Connecting Women in Recovery

Ann Arbor Women's Group

Multiple Pathways to Recovery

I’m going to admit this out loud, and don’t judge, but I was one of those people that looked down on other alcoholic/addicts that didn’t follow the program of recovery I followed. Even in my own fellowship I saw people doing workbook versions of the 12 steps instead of following the directions in the Big Book and I judged them.

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Taking your own inventory

Have you ever been trying to help someone out by telling them how they can better themselves or their life and all of a sudden they pop out with, “Take your own damn inventory!” My response was always, “I’m only trying to help.” But am I really? When I share my tidbits of wisdom is it for them or is it for me?

Let’s be honest. I’ve always been my number one concern, which is why I try to do so much service work to try and even things out. When I’m “helping” you by giving you unsolicited advice, there’s always a self-seeking motive behind it.

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The Gift of One Alcoholic/Addict Helping Another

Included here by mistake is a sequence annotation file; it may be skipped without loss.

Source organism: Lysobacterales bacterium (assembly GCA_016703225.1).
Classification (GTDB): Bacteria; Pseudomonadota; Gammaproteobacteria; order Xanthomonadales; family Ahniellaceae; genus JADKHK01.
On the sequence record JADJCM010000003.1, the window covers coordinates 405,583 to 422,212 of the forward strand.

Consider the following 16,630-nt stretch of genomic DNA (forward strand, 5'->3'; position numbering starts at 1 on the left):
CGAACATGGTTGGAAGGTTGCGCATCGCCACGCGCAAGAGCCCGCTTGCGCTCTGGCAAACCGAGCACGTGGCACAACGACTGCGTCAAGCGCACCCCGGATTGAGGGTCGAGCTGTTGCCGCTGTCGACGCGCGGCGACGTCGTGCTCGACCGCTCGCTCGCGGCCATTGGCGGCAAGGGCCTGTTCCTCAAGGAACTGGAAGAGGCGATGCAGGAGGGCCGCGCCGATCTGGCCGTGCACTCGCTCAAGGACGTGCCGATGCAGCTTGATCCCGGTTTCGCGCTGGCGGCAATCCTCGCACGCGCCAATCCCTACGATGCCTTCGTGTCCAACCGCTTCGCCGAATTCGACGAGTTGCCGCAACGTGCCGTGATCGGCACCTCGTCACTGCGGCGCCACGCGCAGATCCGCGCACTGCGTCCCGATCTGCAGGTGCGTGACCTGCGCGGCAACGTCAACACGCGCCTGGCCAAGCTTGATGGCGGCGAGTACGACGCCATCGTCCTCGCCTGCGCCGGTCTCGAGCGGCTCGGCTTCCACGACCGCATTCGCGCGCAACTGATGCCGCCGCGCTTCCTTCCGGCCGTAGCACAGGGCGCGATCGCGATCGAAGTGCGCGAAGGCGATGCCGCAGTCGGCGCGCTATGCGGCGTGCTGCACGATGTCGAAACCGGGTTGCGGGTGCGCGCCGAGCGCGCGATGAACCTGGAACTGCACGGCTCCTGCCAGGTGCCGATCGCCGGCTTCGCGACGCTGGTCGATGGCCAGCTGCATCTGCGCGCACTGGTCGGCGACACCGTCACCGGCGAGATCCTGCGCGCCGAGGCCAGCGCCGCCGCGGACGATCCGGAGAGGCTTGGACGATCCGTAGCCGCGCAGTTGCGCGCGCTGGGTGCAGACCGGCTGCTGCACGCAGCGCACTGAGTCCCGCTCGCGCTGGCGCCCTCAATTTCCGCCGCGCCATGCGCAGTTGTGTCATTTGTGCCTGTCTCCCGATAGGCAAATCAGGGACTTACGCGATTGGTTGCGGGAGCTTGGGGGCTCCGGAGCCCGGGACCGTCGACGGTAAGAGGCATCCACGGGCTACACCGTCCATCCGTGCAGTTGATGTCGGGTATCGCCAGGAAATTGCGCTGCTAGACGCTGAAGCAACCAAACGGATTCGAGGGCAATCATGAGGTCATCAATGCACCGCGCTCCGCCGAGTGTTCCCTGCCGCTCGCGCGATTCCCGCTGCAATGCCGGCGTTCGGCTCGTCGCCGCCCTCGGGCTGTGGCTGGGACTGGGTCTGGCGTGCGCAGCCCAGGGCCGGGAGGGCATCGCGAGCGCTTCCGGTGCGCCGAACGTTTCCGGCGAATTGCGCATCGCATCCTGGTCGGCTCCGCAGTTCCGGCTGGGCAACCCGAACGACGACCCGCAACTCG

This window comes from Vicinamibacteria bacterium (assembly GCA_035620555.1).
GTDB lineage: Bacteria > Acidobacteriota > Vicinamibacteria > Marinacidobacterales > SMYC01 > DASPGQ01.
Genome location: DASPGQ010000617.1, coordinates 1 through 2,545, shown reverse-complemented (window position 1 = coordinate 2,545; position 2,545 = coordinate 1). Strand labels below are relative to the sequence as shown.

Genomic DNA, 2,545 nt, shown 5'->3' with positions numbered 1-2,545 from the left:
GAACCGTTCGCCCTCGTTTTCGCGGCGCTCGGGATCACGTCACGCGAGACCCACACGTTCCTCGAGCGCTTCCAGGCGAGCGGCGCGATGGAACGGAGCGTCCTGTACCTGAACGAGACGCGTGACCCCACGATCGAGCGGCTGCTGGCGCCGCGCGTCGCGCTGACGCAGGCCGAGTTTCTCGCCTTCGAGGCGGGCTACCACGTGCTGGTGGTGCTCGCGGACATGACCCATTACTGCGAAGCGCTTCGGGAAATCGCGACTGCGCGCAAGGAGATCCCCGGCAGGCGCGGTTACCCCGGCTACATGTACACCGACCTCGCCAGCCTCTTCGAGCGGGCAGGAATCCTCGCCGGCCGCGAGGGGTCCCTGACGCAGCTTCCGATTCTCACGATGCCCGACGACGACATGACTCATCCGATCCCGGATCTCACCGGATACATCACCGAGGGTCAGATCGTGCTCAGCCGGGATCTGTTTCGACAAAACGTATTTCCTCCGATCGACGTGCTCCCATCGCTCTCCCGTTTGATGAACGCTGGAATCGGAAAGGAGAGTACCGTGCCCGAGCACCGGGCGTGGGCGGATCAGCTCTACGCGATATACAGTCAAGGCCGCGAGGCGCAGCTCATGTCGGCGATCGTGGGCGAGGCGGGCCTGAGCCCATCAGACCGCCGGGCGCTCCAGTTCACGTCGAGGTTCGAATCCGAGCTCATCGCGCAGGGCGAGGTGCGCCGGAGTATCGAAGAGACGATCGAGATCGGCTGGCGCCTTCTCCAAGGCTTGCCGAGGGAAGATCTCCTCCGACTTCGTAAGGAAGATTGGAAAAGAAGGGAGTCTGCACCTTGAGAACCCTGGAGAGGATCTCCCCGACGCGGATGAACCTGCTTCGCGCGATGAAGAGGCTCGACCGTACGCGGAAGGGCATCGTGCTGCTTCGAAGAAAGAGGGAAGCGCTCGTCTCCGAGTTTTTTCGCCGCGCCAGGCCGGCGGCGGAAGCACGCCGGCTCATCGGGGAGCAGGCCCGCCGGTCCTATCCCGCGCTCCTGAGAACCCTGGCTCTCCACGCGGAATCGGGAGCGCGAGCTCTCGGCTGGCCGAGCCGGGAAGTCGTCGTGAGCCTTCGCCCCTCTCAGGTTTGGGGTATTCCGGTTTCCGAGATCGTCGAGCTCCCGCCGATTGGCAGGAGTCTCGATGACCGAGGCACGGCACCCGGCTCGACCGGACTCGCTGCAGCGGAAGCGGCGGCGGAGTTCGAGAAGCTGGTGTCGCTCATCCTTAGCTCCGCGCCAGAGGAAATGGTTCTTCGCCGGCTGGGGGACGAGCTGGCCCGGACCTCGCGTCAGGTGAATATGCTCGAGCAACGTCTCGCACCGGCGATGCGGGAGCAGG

In November and December A2WG focused on GIVING as a theme. We did:

  • ThanksGIVING Recovery Toolboxes- we made up boxes for women in treatment/detox or who were new to recovery. We filled those boxes with recovery literature, meeting list books for AA/NA, inspirational sayings, a “Woman in Sobriety” coin, recovery teddy bears, recovery silicone bracelets, cards with messages of hope, and a few other things. The boxes went to Home of New Vision, Dawn Farm and Maple Rock for them to give out, since these are the top places in town that have first contact with newcomers.

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How will I deal with the holidays?

We all have expectations for the holidays. We want everything to go right, be fun, but the reality for some is that it’s a sad time of the year. Stress, fear and sadness comes from many directions. It can be from over committing, trying to make everything perfect or loneliness. But for most of us it has to do with our daily struggle because of addiction.

We’re not alone. There are many that struggle, even the ones that fake their way through it. When we see all those cheerful people in the malls looking all happy, you’d be surprised how many actually feel blue. They just don’t want to be honest and show their true feelings. Many of us have to deal with the crazy relatives, parties you don’t want to be at, or the long lines at the stores. Why do you think they call it: “Surviving the holidays.”

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Op-Ed Blogs

The blogs that are on the Ann Arbor Women’s Group site are considered “opinion” blogs. They are based on the blogger’s experience in recovery and may link to outside sources. These blogs, and the links, may or may not be the opinions of the Ann Arbor Women’s Group. We believe in multiple pathways to recovery and are not affiliated with any one method or organization.